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Innovation-Spotting: Imogen Matthews Shares Thoughts on Premium Beauty Product Development

Posted: August 7, 2014

Beauty trend tracker Imogen Matthews shared an article titled “Is Innovation in the Premium Beauty Markets Dead?,” speculating on the development of truly innovative products at the higher end of the beauty market spectrum.

In describing what she feels innovation means, Matthews writes, “I believe it means challenging norms and daring to come up with an idea or concept that no one has done before.” And she says that, although difficult in a market as saturated as beauty, it possible, “…but it sometimes requires lateral thinking.”

Matthews shares some recent beauty products and concepts she’s found to be truly innovative:

  • Scalp exfoliators—“Scalp health is a strong trend in hair care nowadays, and there are plenty of brands to treat this condition,” she writes. And she goes on to point to a particular product, explaining, “The product that impressed me most is Hydrafoliant Scalp Scrub [from Salon Science], which contains exfoliants you rub into the scalp to remove dead skin cells. It’s a simple concept for consumers to understand and an example of how to transfer something that is widely used and understood in one field into another.”
  • Fragrance discovery box—Subscription boxes are hot in beauty, but there does seem to be a glut of them. However, in the realm of fragrance, Matthews found, “The Perfume Society Discovery Box containing sample fragrances with postcards of smelling notes and a booklet of blotters so that you can try out the fragrance the way that fragrance experts do.” She also says, “I love this idea because rather than trying to bluff something new into a crowded market, the innovation has come in the way the consumer interacts with the product.”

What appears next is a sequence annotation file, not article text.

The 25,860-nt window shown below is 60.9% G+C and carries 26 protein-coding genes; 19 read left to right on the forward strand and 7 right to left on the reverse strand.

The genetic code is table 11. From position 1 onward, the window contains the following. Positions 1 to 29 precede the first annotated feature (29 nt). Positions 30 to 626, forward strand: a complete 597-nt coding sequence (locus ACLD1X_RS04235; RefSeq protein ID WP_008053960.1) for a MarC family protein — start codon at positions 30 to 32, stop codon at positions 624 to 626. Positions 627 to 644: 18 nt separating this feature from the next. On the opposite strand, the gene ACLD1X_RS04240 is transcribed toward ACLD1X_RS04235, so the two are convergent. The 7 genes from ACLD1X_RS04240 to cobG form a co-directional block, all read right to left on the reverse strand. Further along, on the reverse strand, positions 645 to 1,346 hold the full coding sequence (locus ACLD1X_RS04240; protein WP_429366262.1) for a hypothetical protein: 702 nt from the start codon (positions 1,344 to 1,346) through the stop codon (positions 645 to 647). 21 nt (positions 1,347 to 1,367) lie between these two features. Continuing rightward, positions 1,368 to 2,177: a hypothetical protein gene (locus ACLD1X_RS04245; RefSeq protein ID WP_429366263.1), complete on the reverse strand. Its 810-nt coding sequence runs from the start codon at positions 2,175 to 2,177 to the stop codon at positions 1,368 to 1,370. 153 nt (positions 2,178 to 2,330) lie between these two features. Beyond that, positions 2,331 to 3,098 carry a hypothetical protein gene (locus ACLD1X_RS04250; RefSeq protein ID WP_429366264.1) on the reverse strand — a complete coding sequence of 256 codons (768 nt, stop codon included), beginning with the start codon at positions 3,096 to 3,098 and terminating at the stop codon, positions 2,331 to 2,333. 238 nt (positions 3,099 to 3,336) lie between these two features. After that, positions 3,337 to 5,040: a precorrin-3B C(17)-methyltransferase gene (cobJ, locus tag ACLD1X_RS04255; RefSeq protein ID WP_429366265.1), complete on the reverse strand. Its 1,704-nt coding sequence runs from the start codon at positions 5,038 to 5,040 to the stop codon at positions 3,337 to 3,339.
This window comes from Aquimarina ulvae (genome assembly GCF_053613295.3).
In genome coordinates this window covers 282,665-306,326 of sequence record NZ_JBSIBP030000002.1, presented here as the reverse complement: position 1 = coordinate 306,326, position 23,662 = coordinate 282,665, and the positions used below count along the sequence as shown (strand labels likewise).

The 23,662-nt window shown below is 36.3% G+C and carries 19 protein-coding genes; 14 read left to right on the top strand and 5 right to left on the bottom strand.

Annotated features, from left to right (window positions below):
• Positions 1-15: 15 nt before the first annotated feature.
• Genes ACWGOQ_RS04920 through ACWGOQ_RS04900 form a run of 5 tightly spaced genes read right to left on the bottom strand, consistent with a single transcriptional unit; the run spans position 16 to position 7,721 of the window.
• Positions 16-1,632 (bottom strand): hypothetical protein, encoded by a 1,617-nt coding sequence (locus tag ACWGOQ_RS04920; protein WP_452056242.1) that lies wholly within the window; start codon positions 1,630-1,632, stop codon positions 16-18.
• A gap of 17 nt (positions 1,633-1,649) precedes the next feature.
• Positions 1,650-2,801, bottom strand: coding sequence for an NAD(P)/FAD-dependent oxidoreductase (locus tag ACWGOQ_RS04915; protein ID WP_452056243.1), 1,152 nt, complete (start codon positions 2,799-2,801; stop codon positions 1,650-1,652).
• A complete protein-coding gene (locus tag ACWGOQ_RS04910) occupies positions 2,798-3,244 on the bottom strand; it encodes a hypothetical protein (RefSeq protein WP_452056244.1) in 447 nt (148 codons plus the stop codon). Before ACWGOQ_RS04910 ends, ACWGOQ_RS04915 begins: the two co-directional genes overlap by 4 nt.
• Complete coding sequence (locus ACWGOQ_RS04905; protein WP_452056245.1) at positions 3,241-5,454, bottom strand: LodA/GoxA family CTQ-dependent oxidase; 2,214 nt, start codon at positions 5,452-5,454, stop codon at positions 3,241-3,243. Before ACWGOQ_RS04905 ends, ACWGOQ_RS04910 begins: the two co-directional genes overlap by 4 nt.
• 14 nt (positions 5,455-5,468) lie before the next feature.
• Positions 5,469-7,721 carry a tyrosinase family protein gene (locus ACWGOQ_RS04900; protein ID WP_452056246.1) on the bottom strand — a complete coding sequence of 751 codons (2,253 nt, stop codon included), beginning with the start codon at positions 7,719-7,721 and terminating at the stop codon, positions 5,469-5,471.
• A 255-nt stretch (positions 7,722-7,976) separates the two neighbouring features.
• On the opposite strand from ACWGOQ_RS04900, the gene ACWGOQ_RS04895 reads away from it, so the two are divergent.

• Sunscreen featuring a built-in applicator—Matthews shares that people have long found sunscreen difficult, including in knowing the correct amount to apply and in having its sometimes-tacky substances smeared all over their hands or missing spots using a spray application. These issues brought her to the thought, “A packaging innovation I believe could overcome these issues would consist of a container which dispenses a metered dose of sunscreen into the sponge top. The user knows they are applying the right amount of product to be safe in the sun and doesn’t need to get their hands dirty.”

Matthews also encourages beauty industry members to share their thoughts and discussions on her website.